Guilt in the Wake of a Parent's Death
By Marty Tousley, RN, MS, FT, BC-TMH
A reader writes: My mother died in her sleep and I feel like I’m starting to lose it. I just can't stop thinking about what happened. She was in her early 60s, had high blood pressure and was a smoker. She became very depressed after my father passed away five years ago. I'm sure my dad wanted me to take care of my mother after he died, but she just wouldn't go to the doctor.
She stopped taking her blood pressure medicine (which I didn’t know until about a year before she passed). We begged her to see the doctor, but she wouldn’t go and said she was fine. Two months before she died, she complained of a sharp chest pain but didn’t say anything until the next morning, and then she still refused to get it checked out.
I just felt like I could have done more, you know?! I just don't understand and my mind is going a mile a minute on what could have happened. They couldn’t give us an immediate answer on what happened, and they say the autopsy will take months before we know. I just can't believe she's gone!!! A similar thing happened with my father, when his sugar levels went so high but he didn't want to go to the hospital until he couldn’t even walk or see straight! The next day he died of a heart attack! Why did my parents not care about themselves anymore, when they always told me to watch out for myself? Somehow I just don't think I did enough to save her—or my father !!! It's driving me crazy !
My response: Have you ever noticed that it's only the good people who feel guilty about what they did or failed to do in circumstances such as this? The fact that you feel guilty that you didn’t do enough to save your parents speaks volumes about what sort of daughter you are, and what sort of woman you were raised to be.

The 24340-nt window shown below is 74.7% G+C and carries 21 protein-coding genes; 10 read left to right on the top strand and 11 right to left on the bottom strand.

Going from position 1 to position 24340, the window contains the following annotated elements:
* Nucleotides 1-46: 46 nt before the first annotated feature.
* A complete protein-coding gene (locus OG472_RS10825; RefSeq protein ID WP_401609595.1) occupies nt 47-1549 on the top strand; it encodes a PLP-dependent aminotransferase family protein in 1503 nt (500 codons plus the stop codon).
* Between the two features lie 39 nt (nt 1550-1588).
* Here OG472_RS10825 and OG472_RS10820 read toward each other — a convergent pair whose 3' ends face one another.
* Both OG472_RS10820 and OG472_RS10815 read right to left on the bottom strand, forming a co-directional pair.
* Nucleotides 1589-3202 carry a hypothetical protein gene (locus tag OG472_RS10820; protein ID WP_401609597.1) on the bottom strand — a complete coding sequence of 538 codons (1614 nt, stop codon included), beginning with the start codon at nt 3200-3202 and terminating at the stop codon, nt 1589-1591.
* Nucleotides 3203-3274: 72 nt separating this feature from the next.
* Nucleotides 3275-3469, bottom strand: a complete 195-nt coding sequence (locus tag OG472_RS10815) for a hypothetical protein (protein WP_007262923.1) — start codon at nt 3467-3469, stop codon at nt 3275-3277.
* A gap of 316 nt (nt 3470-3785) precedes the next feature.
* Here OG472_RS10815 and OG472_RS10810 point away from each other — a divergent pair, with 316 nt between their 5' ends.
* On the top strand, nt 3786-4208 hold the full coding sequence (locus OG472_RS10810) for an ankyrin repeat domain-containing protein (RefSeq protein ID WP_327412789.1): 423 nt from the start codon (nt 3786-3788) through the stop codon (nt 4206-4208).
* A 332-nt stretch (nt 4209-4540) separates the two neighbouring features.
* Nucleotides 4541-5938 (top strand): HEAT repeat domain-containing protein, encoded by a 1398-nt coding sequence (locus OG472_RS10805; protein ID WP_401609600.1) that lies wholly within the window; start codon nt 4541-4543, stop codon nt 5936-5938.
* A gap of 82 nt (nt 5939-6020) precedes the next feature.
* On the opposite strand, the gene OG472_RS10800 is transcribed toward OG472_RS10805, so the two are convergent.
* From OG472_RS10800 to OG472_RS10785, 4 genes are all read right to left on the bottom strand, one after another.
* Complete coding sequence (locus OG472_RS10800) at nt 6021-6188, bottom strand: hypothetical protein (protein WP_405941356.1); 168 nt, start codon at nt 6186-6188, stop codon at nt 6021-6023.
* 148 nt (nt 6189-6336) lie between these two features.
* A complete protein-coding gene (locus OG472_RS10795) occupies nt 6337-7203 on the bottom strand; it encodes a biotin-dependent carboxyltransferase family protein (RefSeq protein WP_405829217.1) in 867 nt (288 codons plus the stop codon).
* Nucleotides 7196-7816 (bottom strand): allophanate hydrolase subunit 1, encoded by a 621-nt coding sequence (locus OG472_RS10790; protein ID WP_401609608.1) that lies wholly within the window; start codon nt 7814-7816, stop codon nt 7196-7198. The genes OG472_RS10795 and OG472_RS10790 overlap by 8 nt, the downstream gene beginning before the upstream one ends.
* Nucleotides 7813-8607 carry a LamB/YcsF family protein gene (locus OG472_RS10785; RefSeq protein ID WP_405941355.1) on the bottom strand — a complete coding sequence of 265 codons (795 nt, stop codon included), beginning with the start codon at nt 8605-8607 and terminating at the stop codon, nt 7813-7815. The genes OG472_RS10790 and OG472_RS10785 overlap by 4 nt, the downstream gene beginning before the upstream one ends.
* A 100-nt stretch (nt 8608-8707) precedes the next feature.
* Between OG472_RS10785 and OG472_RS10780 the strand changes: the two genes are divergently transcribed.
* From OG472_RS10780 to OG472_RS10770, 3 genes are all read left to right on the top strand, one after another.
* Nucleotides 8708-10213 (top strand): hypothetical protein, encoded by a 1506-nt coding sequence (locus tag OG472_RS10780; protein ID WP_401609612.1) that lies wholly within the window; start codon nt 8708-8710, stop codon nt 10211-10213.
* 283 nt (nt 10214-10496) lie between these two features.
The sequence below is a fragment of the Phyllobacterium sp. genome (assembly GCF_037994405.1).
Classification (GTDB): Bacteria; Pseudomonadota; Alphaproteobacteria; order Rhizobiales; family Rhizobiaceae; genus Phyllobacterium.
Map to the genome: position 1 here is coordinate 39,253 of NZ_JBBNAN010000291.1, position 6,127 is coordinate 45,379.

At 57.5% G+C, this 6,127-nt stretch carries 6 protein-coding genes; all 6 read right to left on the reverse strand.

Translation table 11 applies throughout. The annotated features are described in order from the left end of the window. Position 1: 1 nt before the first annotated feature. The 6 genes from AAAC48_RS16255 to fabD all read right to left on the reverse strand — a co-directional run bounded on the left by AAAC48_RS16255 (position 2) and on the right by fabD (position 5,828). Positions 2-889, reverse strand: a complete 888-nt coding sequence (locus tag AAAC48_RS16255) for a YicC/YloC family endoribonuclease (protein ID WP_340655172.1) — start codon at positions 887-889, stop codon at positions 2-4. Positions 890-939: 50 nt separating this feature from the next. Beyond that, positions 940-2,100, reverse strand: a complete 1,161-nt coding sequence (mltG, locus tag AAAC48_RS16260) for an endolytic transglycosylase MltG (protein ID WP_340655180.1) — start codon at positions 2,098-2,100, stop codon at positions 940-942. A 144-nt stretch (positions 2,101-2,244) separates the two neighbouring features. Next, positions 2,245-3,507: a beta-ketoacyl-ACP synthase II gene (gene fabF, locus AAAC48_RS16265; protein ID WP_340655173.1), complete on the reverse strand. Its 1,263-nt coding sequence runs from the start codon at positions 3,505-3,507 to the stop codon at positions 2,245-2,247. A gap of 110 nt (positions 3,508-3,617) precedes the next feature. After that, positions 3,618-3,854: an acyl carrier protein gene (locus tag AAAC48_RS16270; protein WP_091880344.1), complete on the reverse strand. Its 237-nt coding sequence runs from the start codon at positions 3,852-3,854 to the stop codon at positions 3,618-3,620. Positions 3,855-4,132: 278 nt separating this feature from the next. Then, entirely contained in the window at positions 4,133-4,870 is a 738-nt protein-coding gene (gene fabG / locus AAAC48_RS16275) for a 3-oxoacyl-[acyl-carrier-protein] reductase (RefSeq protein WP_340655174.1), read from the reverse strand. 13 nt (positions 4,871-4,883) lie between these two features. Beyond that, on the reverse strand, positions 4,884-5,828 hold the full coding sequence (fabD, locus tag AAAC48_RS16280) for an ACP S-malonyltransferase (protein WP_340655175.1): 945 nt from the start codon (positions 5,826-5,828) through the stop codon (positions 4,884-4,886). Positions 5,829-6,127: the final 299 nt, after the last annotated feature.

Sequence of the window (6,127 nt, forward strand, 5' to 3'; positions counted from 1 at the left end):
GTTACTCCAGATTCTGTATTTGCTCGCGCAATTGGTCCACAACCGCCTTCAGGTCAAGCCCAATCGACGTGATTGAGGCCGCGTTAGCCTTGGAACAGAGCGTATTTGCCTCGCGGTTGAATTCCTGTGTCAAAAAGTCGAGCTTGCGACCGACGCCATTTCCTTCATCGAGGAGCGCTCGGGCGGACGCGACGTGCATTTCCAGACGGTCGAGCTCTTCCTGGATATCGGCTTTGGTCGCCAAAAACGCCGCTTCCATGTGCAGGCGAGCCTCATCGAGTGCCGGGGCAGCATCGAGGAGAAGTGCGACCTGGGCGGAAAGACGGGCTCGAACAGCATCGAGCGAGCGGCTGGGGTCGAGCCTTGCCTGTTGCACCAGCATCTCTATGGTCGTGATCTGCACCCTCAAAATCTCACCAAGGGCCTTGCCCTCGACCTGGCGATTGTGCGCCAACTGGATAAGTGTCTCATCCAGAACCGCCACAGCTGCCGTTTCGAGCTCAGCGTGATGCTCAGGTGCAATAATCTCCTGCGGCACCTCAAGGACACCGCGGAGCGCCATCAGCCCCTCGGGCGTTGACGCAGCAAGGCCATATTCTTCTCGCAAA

As I often have said elsewhere, just because you feel guilty about something does not mean that you are, in fact, "guilty as charged." I think it's safe to say that, when someone dearly loved dies, every single one of us can find something to feel guilty about ~ but feelings aren't always rational, accurate, or justified, and they aren't necessarily right or wrong ~ they just are. We can't always help what we feel, and guilt is just one of many feelings that are normally experienced in grief.
This is one reason why I believe so strongly in the power of support groups, whether in person or online. When you are brave enough to share your story with others, and seek input from those who understand what is normal and common in grief (because they are in mourning, too), you feel safe to say what you feel guilty about, which enables you to get it off your chest and expose it to the light of day, where it can be examined more objectively. In addition, as you listen to all the responses you receive from others, you begin to realize that no one is judging you as harshly as you are judging yourself, which in turn enables you to evaluate your own behavior more objectively and more realistically.
Unfortunately, as you have discovered, guilt is a natural and common component of grief. As I wrote in an earlier article, guilt is a normal response to the perception that you’ve somehow failed in your duties and obligations or that you’ve done something wrong. It generates a boatload of feelings including doubt, shame, inadequacy, insecurity, failure, unworthiness, self judgment and blame, anxiety and fear of punishment.